The Council of Supply Chain Management Professionals (CSCMP) recently released its 24th “State of Logistics” report, which covers the industry’s biggest trends from 2012 and predictions for what’s coming next.
The overall theme? Unsurprisingly, the industry is still in a post-recession recovery phase. Since supply chain industry growth directly mirrors the nation’s economic growth, which has been fairly conservative. Report author Rosalyn Wilson says that 2012’s findings are not too far off from 2011’s, referring to this slow but steady growth pattern as the “new normal.”
What we saw in 2012
- To combat slower growth, many logistics companies are cutting costs by using technology to increase transportation efficiency and better manage inventory and assets.
- The trucking industry must learn to adapt to the Federal Motor Carrier Safety Administration (FMCSA)’s new Hours of Service regulations. Even with less goods traveling across the country, the limit on driver availability threatens the industry’s overall ability to meet demand. Currently, the CSCMP reports that the trucking industry is short 30,000 drivers. The new Hours of Service regulations could push that number up to 130,000.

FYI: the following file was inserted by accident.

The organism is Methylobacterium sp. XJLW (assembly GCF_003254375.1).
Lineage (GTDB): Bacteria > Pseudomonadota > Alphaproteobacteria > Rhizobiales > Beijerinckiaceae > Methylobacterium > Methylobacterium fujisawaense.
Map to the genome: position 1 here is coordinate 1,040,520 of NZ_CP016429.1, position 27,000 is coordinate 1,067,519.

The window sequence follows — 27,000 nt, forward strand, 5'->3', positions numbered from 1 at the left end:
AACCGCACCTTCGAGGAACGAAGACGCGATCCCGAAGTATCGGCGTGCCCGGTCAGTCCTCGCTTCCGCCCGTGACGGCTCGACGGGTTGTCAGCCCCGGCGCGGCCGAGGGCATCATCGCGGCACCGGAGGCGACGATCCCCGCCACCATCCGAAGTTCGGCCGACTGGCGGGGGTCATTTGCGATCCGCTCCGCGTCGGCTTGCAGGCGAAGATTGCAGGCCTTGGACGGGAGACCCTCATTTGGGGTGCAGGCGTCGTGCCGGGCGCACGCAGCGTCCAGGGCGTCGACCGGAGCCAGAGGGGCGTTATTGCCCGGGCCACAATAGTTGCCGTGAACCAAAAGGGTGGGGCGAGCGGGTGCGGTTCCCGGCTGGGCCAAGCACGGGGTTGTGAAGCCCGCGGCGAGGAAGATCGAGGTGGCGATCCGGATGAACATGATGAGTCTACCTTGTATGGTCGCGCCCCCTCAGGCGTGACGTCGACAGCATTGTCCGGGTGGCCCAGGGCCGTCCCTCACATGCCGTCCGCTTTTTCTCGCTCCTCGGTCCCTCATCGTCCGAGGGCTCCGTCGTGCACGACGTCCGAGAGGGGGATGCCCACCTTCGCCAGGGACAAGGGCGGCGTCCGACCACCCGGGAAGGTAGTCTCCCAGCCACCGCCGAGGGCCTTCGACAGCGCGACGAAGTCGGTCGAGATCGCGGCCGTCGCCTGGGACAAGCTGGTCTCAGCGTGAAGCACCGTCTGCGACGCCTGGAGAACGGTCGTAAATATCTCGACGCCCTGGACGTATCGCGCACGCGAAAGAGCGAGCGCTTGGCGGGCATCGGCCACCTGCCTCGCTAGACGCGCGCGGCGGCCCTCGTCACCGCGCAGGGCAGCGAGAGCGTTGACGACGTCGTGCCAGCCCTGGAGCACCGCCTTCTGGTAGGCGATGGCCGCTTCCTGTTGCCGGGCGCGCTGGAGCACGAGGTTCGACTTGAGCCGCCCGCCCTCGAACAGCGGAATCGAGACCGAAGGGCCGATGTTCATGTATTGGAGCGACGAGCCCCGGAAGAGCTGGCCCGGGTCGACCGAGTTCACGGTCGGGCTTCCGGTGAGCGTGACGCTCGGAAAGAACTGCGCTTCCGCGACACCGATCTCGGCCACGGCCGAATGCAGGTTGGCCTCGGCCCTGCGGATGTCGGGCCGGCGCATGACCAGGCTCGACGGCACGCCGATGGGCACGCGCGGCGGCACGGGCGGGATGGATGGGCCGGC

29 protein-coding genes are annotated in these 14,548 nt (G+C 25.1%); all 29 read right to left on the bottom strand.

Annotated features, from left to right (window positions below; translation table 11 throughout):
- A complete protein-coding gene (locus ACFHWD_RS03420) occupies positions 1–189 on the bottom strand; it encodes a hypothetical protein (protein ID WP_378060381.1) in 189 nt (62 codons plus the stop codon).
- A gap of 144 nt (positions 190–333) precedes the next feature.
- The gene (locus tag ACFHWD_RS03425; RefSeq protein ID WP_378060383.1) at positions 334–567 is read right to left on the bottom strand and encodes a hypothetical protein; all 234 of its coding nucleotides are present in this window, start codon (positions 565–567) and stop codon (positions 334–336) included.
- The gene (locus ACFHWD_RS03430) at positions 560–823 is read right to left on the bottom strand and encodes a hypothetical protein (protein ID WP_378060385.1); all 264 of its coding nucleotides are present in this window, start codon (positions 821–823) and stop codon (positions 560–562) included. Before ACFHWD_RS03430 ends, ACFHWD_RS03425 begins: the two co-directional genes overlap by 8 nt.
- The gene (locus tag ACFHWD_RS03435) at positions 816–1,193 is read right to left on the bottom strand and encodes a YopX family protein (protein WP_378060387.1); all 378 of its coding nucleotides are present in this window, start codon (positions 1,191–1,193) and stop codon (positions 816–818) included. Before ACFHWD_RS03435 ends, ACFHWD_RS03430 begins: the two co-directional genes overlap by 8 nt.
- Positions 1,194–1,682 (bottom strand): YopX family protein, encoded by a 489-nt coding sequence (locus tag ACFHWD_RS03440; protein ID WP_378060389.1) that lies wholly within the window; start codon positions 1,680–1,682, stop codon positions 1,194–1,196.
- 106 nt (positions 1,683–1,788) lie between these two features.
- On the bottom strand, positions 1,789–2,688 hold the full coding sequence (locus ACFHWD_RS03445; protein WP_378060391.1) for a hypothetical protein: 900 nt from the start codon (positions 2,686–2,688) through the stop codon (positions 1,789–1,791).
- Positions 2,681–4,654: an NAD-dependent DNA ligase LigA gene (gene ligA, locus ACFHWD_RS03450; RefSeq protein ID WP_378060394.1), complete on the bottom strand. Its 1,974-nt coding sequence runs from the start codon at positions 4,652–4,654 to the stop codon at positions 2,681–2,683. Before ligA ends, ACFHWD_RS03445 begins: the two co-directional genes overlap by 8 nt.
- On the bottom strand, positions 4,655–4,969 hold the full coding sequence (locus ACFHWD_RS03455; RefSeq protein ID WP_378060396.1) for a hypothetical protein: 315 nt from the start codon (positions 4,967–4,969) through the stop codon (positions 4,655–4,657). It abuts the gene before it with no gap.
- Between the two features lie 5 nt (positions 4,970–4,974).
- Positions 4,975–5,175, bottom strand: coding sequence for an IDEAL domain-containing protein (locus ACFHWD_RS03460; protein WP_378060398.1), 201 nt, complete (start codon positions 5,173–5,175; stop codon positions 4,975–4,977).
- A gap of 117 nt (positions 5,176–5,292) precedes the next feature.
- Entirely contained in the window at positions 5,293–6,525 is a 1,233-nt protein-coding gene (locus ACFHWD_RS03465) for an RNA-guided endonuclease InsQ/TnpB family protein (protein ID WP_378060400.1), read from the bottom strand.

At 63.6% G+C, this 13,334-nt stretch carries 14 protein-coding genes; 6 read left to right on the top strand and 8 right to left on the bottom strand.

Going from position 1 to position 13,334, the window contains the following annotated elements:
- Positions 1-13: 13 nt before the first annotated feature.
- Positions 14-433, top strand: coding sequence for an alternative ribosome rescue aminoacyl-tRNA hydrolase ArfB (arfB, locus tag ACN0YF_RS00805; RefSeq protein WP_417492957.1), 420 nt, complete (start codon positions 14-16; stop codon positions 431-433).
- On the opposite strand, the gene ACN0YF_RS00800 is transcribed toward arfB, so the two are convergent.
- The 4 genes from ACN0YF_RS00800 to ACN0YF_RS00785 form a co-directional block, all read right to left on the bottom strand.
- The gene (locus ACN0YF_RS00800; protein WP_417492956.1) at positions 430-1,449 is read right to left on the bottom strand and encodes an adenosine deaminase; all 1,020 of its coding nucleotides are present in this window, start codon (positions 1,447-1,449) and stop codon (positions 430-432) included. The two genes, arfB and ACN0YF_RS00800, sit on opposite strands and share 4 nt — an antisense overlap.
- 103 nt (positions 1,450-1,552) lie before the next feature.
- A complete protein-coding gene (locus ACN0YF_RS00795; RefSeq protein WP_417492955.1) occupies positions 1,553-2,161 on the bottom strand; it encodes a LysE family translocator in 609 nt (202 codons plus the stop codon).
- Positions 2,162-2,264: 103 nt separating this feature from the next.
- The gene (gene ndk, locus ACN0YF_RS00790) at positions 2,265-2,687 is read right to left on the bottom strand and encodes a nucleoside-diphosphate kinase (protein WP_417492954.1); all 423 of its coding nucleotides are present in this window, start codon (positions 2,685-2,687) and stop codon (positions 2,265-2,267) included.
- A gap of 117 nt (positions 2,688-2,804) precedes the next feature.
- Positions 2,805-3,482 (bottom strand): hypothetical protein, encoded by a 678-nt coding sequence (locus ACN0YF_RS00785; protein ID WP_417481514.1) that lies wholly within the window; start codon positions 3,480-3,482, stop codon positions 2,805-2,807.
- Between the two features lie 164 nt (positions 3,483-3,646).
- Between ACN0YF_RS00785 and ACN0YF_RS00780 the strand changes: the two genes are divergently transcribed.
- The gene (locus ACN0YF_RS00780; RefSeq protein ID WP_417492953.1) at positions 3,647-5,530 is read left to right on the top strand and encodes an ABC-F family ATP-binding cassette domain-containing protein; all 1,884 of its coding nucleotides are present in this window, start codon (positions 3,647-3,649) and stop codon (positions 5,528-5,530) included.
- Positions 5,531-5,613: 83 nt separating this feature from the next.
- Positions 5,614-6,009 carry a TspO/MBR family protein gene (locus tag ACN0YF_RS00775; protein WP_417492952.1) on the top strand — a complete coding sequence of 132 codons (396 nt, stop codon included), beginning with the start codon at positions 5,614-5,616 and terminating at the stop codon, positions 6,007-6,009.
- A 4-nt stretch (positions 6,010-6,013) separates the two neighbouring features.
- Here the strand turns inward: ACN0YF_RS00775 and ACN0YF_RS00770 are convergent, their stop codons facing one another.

- Inventories in manufacturing, wholesale and retail have been accumulating in the years since the recession. At some point soon, we could begin to see those negative economic effects.
- The domestic transportation management industry had a 9.2% increase in gross revenues. In contrast, ocean carriers, many of which decided to increase their fleets because of overly-positive economic forecasts, are now over-capacity and hurting.
More of the same in 2013
While its not very exciting, the CSCMP predicts that we’ll be seeing similar trends over the next several years. For instance, they expect GDP to keep growing at a conservative rate of about 2.5 to 4%. Companies will continue to look to advances in technology in order to cut costs and run a tighter, smoother operation. Finally, according to the U.S. Department of Labor, the majority of job growth in the logistics field will stem the need to hire new truck drivers (accounting for approximately 43% of job growth in the next few years).